Of all the words in The Rule of St. Benedict, these two are most important. “Listen….. incline the ear of your heart.” They are also the most challenging.
I think we all know how easy it is to say: “I am listening” when someone calls our attention to the fact that we are not. Perhaps our spouse is nagging us about that something we have been putting off. Suddenly, she/he will say: “Are you listening?” In our defense we reply: “Of course.” Yet, deep in our hearts we know that we are only saying that we are listening. What we have really done is turned off our hearts. We’ve heard the nag before. We just don’t want to hear it again. We are hearing them, but not really listening.
St. Benedict knows how easy it is to listen with only our physical ears. St. Benedict wants us to take listening to God to a deeper dimension. Whenever we talk about “the heart” in Christian Spirituality, we are referring to the whole of self. St. Benedict tells us to listen by inclining the whole of ourselves so that we can receive the loving message of God without tuning God out. Yes, there is some effort on our part being requested here. How sincere are we about making that effort?
How do we know that someone we love has actually listened to us? Because they make an effort to change. The barriers that were there while it appeared that we were talking to a brick wall, are now down. The dust and mortar are all gone. A heart that was stone cold and immovable, is changing and revealing a new way of life.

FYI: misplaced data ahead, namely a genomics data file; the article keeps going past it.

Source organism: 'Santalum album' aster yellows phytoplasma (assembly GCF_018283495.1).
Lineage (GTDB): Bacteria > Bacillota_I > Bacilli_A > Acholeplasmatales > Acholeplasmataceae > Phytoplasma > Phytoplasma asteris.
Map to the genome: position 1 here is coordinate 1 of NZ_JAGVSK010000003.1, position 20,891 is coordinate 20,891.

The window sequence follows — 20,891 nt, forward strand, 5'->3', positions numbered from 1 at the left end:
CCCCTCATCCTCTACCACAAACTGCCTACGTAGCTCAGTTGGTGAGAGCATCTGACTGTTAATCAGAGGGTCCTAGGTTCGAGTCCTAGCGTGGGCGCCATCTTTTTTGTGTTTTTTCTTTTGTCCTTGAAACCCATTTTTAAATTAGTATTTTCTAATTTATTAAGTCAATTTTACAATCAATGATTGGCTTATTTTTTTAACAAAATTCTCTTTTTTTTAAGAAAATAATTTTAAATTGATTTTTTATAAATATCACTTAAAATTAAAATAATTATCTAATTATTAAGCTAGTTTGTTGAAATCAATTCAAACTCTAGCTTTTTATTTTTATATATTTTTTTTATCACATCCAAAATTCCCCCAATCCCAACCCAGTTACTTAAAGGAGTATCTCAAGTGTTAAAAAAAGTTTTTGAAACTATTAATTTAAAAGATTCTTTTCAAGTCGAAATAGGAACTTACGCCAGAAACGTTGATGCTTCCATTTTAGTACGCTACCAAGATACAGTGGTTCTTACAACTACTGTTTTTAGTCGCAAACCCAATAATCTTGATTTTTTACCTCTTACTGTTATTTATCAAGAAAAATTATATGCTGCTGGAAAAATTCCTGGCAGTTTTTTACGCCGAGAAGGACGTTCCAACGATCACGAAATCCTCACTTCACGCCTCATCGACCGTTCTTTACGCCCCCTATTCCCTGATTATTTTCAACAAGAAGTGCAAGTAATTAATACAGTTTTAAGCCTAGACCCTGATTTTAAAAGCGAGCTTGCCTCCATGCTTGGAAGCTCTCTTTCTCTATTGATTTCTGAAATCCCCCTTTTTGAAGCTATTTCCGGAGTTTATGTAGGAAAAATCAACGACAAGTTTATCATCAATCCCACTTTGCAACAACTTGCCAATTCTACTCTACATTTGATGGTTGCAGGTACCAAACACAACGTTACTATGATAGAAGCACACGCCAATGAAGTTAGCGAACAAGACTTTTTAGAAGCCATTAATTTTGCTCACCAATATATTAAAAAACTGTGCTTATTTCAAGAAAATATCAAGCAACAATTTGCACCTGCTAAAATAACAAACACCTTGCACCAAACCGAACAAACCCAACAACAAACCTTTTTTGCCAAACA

St. Benedict wants us to remove those barriers that keep us from listening to God. He tells us of the way back to God through the “labor of obedience.” When we incline the ear of our hearts; which means we make the effort on our part to really pay attention to God, the healing and reconciliation of broken relationships is closer to us than we had previously thought. We can live more simply, and contemplate God’s wonders.
Let us listen to God today by inclining the ear of our hearts. Our loving God has awesome things to tell us.
Br. Anselm Philip King-Lowe, n/OSB